IODINE: Verifying Constant-Time Execution of Hardware


Klaus v. Gleissenthall, Rami Gökhan Kıcı, Deian Stefan, and Ranjit Jhala, University of California, San Diego


To be secure, cryptographic algorithms crucially rely on the underlying hardware to avoid inadvertent leakage of secrets through timing side channels. Unfortunately, such timing channels are ubiquitous in modern hardware, due to its labyrinthine fast-paths and optimizations. A promising way to avoid timing vulnerabilities is to devise – and verify – conditions under which a hardware design is free of timing variability, i.e., executes in constant-time. In this paper, we present IODINE: a clock-precise, constant-time approach to eliminating timing side channels in hardware. IODINE succeeds in verifying various open source hardware designs in seconds and with little developer effort. IODINE also discovered two constant-time violations: one in a floating-point unit and another one in an RSA encryption module.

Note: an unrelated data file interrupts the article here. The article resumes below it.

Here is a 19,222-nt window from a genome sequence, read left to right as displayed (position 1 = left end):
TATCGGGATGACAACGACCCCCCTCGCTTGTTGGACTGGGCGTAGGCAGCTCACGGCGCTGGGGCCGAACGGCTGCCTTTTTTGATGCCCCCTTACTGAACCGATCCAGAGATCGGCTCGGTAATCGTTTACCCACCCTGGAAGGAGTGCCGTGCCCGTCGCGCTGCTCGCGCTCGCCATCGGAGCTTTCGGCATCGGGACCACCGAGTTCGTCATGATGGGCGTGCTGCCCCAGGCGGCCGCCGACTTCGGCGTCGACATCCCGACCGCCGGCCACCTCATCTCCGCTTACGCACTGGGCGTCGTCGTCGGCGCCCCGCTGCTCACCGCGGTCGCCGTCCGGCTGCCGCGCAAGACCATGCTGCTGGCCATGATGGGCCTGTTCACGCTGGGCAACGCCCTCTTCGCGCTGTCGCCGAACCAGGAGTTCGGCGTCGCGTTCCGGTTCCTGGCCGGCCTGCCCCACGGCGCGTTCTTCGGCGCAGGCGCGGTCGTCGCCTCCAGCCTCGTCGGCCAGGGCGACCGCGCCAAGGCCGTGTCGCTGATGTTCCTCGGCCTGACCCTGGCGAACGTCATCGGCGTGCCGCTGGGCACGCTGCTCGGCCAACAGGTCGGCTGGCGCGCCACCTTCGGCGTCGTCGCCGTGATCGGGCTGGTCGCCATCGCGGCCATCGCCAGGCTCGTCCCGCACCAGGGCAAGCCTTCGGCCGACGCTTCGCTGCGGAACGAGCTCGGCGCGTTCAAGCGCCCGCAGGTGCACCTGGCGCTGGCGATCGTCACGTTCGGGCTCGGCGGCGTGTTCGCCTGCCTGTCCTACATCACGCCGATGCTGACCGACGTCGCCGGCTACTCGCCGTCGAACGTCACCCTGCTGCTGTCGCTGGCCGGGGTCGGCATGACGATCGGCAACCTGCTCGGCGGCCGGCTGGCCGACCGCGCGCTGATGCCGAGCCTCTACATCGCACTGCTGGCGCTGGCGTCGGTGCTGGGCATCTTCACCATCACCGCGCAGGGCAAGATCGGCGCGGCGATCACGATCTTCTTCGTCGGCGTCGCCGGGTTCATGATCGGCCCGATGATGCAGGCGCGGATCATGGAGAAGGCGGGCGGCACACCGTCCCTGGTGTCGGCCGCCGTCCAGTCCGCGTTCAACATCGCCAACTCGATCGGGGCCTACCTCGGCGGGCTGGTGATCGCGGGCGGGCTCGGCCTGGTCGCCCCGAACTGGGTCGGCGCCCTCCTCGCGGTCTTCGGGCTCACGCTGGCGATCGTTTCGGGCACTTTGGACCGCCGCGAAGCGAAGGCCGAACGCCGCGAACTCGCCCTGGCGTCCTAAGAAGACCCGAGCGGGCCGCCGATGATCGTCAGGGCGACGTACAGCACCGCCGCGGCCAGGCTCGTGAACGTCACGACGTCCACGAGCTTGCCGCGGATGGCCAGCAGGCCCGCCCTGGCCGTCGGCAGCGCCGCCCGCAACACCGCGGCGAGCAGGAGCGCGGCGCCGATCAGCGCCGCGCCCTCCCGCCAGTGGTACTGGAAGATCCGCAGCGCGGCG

USENIX Security '19 Open Access Videos Sponsored by
King Abdullah University of Science and Technology (KAUST)

Open Access Media

USENIX is committed to Open Access to the research presented at our events. Papers and proceedings are freely available to everyone once the event begins. Any video, audio, and/or slides that are posted after the event are also free and open to everyone. Support USENIX and our commitment to Open Access.

@inproceedings {236334,
author = {Klaus v. Gleissenthall and Rami G{\"o}khan K{\i}c{\i} and Deian Stefan and Ranjit Jhala},
title = {{IODINE}: Verifying {Constant-Time} Execution of Hardware},
booktitle = {28th USENIX Security Symposium (USENIX Security 19)},
year = {2019},
isbn = {978-1-939133-06-9},
address = {Santa Clara, CA},
pages = {1411--1428},
url = {},
publisher = {USENIX Association},
month = aug

Presentation Video